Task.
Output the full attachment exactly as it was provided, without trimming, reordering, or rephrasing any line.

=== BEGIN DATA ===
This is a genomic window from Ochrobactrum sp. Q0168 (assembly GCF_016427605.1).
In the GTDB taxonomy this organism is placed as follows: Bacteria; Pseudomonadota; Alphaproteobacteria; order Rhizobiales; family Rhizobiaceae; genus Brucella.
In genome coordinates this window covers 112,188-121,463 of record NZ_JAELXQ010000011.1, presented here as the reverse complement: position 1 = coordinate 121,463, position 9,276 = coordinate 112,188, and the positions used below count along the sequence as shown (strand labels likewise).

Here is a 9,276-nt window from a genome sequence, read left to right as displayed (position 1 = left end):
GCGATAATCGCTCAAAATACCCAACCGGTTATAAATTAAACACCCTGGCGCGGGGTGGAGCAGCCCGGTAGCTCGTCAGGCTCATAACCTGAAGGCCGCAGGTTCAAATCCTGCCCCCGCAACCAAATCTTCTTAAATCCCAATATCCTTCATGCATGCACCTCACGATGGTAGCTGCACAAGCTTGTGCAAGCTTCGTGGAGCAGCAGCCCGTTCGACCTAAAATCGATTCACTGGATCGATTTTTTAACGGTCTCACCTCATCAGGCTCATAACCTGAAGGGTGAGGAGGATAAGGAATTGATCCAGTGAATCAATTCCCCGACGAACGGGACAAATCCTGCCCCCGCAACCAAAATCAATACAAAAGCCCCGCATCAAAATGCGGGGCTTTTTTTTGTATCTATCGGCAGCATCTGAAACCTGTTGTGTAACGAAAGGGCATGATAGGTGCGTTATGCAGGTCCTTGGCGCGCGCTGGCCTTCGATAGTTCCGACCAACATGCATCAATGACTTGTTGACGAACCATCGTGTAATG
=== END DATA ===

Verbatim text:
This is a genomic window from Ochrobactrum sp. Q0168 (assembly GCF_016427605.1).
In the GTDB taxonomy this organism is placed as follows: Bacteria; Pseudomonadota; Alphaproteobacteria; order Rhizobiales; family Rhizobiaceae; genus Brucella.
In genome coordinates this window covers 112,188-121,463 of record NZ_JAELXQ010000011.1, presented here as the reverse complement: position 1 = coordinate 121,463, position 9,276 = coordinate 112,188, and the positions used below count along the sequence as shown (strand labels likewise).

Here is a 9,276-nt window from a genome sequence, read left to right as displayed (position 1 = left end):
GCGATAATCGCTCAAAATACCCAACCGGTTATAAATTAAACACCCTGGCGCGGGGTGGAGCAGCCCGGTAGCTCGTCAGGCTCATAACCTGAAGGCCGCAGGTTCAAATCCTGCCCCCGCAACCAAATCTTCTTAAATCCCAATATCCTTCATGCATGCACCTCACGATGGTAGCTGCACAAGCTTGTGCAAGCTTCGTGGAGCAGCAGCCCGTTCGACCTAAAATCGATTCACTGGATCGATTTTTTAACGGTCTCACCTCATCAGGCTCATAACCTGAAGGGTGAGGAGGATAAGGAATTGATCCAGTGAATCAATTCCCCGACGAACGGGACAAATCCTGCCCCCGCAACCAAAATCAATACAAAAGCCCCGCATCAAAATGCGGGGCTTTTTTTTGTATCTATCGGCAGCATCTGAAACCTGTTGTGTAACGAAAGGGCATGATAGGTGCGTTATGCAGGTCCTTGGCGCGCGCTGGCCTTCGATAGTTCCGACCAACATGCATCAATGACTTGTTGACGAACCATCGTGTAATG